ISBN: 0191081523
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Law and Revolution by Nimer Sultany Summary

What is the effect of revolutions on legal systems? What role do constitutions play in legitimating regimes? How do constitutions and revolutions converge or clash? Taking the Arab Spring as its case study, this book explores the role of law and constitutions during societal upheavals, and critically evaluates the different trajectories they could follow in a revolutionary setting. The book urges a rethinking of major categories in political, legal, and constitutional theory in light of the Arab Spring. The book is a novel and comprehensive examination of the constitutional order that preceded and followed the Arab Spring in Egypt, Tunisia, Libya, Morocco, Jordan, Algeria, Oman, and Bahrain. It also provides the first thorough discussion of the trials of former regime officials in Egypt and Tunisia. Drawing on a wide range of primary sources, including an in-depth analysis of recent court rulings in several Arab countries, the book illustrates the contradictory roles of law and constitutions. The book also contrasts the Arab Spring with other revolutionary situations and demonstrates how the Arab Spring provides a laboratory for examining scholarly ideas about revolutions, legitimacy, legality, continuity, popular sovereignty, and constituent power.

The Struggle for Modern Turkey

The Struggle for Modern Turkey Pdf/ePub eBook Author: Sabiha Sertel
Editor: Bloomsbury Publishing
ISBN: 1788315995
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The Struggle for Modern Turkey by Sabiha Sertel Summary

Sabiha Sertel was born into revolution in 1895, as an independent Turkey rose out of the dying Ottoman Empire. The nation's first professional female journalist, her unrelenting push for democracy and social reforms ultimately cost Sertel her country and freedom. Shortly before her death in 1968, Sertel completed her autobiography Roman Gibi (Like a Novel), which was written during her forced exile in the Soviet Union. Translated here into English for the first time, and complete with a new introduction and comprehensive annotations, it offers a rare perspective on Turkey's history as it moved to embrace democracy, then violently recoiled. The book reveals the voice of a passionate feminist and committed socialist who clashes with the young republic's leadership. A unique first-hand account, the text foreshadows Turkey's increasingly authoritarian state. Sertel offers her perspective on the fierce divisions over the republic's constitution and covers issues including freedom of the press, women's civil rights and the pre-WWII discussions with European leaders about Hitler's rising power. More information about the book, photographs, reviews and events can be found at a special website dedicated to the book: www.struggleformodernturkey.com

Stalin's Soviet Justice

Stalin's Soviet Justice Pdf/ePub eBook Author: David M. Crowe
Editor: Bloomsbury Publishing
ISBN: 1350083356
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Stalin's Soviet Justice by David M. Crowe Summary

From the 'show' trials of the 1920s and 1930s to the London Conference, this book examines the Soviet role in the Nuremberg IMT trial through the prism of the ideas and practices of earlier Soviet legal history, detailing the evolution of Stalin's ideas about the trail of Nazi war criminals. Stalin believed that an international trial for Nazi war criminals was the best way to show the world the sacrifices his country had made to defeat Hitler, and he, together with his legal mouthpiece Andrei Vyshinsky, maintained tight control over Soviet representatives during talks leading up to the creation of the Nuremberg IMT trial in 1945, and the trial itself. But Soviet prosecutors at Nuremberg were unable to deal comfortably with the complexities of an open, western-style legal proceeding, which undercut their effectiveness throughout the trial. However, they were able to present a significant body of evidence that underscored the brutal nature of Hitler's racial war in Russia from 1941-45, a theme which became central to Stalin's efforts to redefine international criminal law after the war. Stalin's Soviet Justice provides a nuanced analysis of the Soviet justice system at a crucial turning point in European history and it will be vital reading for scholars and advanced students of the legal history of the Soviet Union, the history of war crimes and the aftermath of the Second World War.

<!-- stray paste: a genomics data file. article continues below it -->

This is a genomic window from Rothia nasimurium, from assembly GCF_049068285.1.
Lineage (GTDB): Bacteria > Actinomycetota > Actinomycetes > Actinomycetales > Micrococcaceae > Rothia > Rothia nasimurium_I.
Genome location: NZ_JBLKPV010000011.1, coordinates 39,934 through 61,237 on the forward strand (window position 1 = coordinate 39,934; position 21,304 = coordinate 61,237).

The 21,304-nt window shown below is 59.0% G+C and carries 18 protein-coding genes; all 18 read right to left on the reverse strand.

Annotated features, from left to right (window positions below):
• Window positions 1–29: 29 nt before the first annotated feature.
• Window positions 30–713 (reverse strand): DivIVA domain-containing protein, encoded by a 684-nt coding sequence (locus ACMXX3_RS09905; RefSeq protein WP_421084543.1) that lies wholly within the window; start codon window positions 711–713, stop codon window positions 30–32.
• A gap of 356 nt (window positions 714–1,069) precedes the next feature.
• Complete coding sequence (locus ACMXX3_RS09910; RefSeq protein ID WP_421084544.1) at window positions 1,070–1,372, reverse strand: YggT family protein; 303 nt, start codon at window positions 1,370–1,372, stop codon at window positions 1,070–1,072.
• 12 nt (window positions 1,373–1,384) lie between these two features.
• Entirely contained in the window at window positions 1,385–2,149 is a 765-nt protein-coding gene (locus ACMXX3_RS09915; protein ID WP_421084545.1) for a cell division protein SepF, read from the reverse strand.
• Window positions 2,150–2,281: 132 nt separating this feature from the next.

The Development of Albert Camus's Concern for Social and Political Justice

The Development of Albert Camus's Concern for Social and Political Justice Pdf/ePub eBook Author: Mark Orme
Editor: Fairleigh Dickinson Univ Press
ISBN: 9780838641101
FileSize: 733kb
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The Development of Albert Camus's Concern for Social and Political Justice by Mark Orme Summary

Chronological in character, the book seeks to evaluate the evolution of Camus's lifelong preoccupation with sociopolitical justice, as expressed in a range of nonfictional genres (essays, journalism, articles, speeches, notebooks, and personal correspondence), where the writer's own concerns come directly to the fore.".

Transitional Justice in Nicaragua 1990–2012

Transitional Justice in Nicaragua 1990–2012 Pdf/ePub eBook Author: Astrid Bothmann
Editor: Springer
ISBN: 3658105038
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Transitional Justice in Nicaragua 1990–2012 by Astrid Bothmann Summary